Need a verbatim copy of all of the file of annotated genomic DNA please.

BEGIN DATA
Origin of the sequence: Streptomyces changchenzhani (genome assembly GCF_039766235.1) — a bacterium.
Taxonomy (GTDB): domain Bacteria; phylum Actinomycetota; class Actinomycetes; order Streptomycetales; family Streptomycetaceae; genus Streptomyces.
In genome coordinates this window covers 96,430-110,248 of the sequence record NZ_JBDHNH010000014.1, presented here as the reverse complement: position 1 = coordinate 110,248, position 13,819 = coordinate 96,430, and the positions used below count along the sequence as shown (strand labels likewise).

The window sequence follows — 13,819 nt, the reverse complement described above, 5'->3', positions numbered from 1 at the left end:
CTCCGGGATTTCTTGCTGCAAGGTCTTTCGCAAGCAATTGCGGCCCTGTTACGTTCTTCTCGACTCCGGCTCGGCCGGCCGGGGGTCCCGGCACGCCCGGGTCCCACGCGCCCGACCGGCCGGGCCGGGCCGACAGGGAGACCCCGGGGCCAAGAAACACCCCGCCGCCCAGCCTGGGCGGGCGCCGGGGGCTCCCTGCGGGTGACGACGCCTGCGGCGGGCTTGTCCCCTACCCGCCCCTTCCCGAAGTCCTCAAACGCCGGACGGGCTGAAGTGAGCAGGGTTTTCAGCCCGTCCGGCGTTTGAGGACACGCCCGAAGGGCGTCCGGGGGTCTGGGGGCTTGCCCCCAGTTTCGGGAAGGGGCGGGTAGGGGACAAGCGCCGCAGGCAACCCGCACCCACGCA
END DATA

Origin of the sequence: Streptomyces changchenzhani (genome assembly GCF_039766235.1) — a bacterium.
Taxonomy (GTDB): domain Bacteria; phylum Actinomycetota; class Actinomycetes; order Streptomycetales; family Streptomycetaceae; genus Streptomyces.
In genome coordinates this window covers 96,430-110,248 of the sequence record NZ_JBDHNH010000014.1, presented here as the reverse complement: position 1 = coordinate 110,248, position 13,819 = coordinate 96,430, and the positions used below count along the sequence as shown (strand labels likewise).

The window sequence follows — 13,819 nt, the reverse complement described above, 5'->3', positions numbered from 1 at the left end:
CTCCGGGATTTCTTGCTGCAAGGTCTTTCGCAAGCAATTGCGGCCCTGTTACGTTCTTCTCGACTCCGGCTCGGCCGGCCGGGGGTCCCGGCACGCCCGGGTCCCACGCGCCCGACCGGCCGGGCCGGGCCGACAGGGAGACCCCGGGGCCAAGAAACACCCCGCCGCCCAGCCTGGGCGGGCGCCGGGGGCTCCCTGCGGGTGACGACGCCTGCGGCGGGCTTGTCCCCTACCCGCCCCTTCCCGAAGTCCTCAAACGCCGGACGGGCTGAAGTGAGCAGGGTTTTCAGCCCGTCCGGCGTTTGAGGACACGCCCGAAGGGCGTCCGGGGGTCTGGGGGCTTGCCCCCAGTTTCGGGAAGGGGCGGGTAGGGGACAAGCGCCGCAGGCAACCCGCACCCACGCA